I agreed to deliver my first transatlantic lecture. The subject was ‘La Belle Epoque” as part of a longer course about the History of France that the Academy for Lifelong Learning in Toronto is having since last December.
My talk lasted 45 minutes. Frank Nicholson was our host and the one who sent the link inviting us to participate.
I’m an experienced lecturer so it was no trouble to deliver my talk to them what I did not seen coming was the odd feeling of hearing and seeing an applause from the other side of the ocean!
Of course our founders wanted us to go out and mingle with others. That was the main purpose of Pierre Vellas when he founded the first U3A in Toulouse, France, in 1973.
But times are changing rapidly and for those who cannot go out with limited mobility or for those (like my attendees in Canada) who were caught in a snow storm, a virtual lecture is ideal.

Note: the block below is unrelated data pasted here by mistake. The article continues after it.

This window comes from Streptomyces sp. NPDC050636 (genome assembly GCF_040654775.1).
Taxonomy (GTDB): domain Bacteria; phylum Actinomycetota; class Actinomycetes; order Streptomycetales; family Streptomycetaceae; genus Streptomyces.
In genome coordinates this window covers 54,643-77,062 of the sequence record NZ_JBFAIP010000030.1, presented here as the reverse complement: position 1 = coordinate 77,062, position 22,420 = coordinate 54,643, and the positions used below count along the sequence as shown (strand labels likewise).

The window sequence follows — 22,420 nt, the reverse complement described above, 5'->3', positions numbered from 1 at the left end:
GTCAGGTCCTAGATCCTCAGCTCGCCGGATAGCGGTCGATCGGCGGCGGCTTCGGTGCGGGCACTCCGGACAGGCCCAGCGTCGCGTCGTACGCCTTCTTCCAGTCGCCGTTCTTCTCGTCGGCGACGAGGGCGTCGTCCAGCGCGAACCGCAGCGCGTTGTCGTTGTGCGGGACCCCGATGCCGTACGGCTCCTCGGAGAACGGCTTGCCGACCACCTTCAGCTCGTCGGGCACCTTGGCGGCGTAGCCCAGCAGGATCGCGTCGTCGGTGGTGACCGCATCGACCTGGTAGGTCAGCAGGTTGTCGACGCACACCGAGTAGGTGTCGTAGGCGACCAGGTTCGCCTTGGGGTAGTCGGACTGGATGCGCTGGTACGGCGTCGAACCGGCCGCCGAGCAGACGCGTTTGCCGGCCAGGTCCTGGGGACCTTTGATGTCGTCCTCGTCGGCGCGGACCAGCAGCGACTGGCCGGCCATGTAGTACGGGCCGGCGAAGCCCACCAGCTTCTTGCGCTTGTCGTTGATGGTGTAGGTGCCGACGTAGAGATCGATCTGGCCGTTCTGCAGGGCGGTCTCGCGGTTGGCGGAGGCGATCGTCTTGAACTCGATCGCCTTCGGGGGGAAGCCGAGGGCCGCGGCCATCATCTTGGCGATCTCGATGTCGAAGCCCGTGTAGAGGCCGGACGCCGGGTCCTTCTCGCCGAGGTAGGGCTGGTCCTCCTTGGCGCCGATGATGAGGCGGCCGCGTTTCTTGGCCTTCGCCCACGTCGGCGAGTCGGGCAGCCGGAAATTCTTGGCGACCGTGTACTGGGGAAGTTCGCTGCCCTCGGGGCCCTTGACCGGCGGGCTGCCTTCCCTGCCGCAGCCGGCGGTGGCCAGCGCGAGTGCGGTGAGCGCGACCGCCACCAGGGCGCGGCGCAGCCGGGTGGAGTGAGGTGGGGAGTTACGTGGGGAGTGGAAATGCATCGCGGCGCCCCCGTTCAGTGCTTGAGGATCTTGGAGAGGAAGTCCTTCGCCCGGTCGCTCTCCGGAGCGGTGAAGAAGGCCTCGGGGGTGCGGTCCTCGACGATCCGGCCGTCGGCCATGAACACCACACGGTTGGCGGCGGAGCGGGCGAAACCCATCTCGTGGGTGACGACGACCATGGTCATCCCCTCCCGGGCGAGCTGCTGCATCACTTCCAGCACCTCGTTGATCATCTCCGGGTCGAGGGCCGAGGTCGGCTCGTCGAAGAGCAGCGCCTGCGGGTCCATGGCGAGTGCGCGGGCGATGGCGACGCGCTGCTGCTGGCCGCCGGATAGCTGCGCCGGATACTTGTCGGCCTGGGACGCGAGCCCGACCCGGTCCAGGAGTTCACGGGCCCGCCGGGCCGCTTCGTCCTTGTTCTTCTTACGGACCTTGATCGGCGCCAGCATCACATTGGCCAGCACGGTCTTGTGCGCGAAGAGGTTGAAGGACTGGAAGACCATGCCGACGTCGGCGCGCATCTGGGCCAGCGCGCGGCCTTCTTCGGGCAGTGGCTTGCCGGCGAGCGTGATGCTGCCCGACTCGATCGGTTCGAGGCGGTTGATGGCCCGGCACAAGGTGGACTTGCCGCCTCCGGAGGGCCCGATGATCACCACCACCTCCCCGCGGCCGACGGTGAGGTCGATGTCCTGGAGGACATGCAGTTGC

I wasn’t prepared also for the cosy feeling doing my job but sitting on my comfortable chair, with my cup of hot coffee, and all my tools were in front of me.
Zoom allows you to share your screen with others, this means that they were following my presentation live and I could see them and they could see me in little windows that you can move around (you can drag them to the side, to the top, to the bottom).
I think it is a great idea and this resource can be used with larger audiences by connecting the computer to a bigger screen.
Behind all this perfection is Frank Nicholson, who arranged several video meetings ahead of the lecture and asked me to be connected 30 minutes before the lecture to check that everything was working. We also asked me to record the same lecture for him (which I did) just in case something went wrong.
As people know, the devil is in the details so I agree with him: in order to have a good performance you have to take care of technology!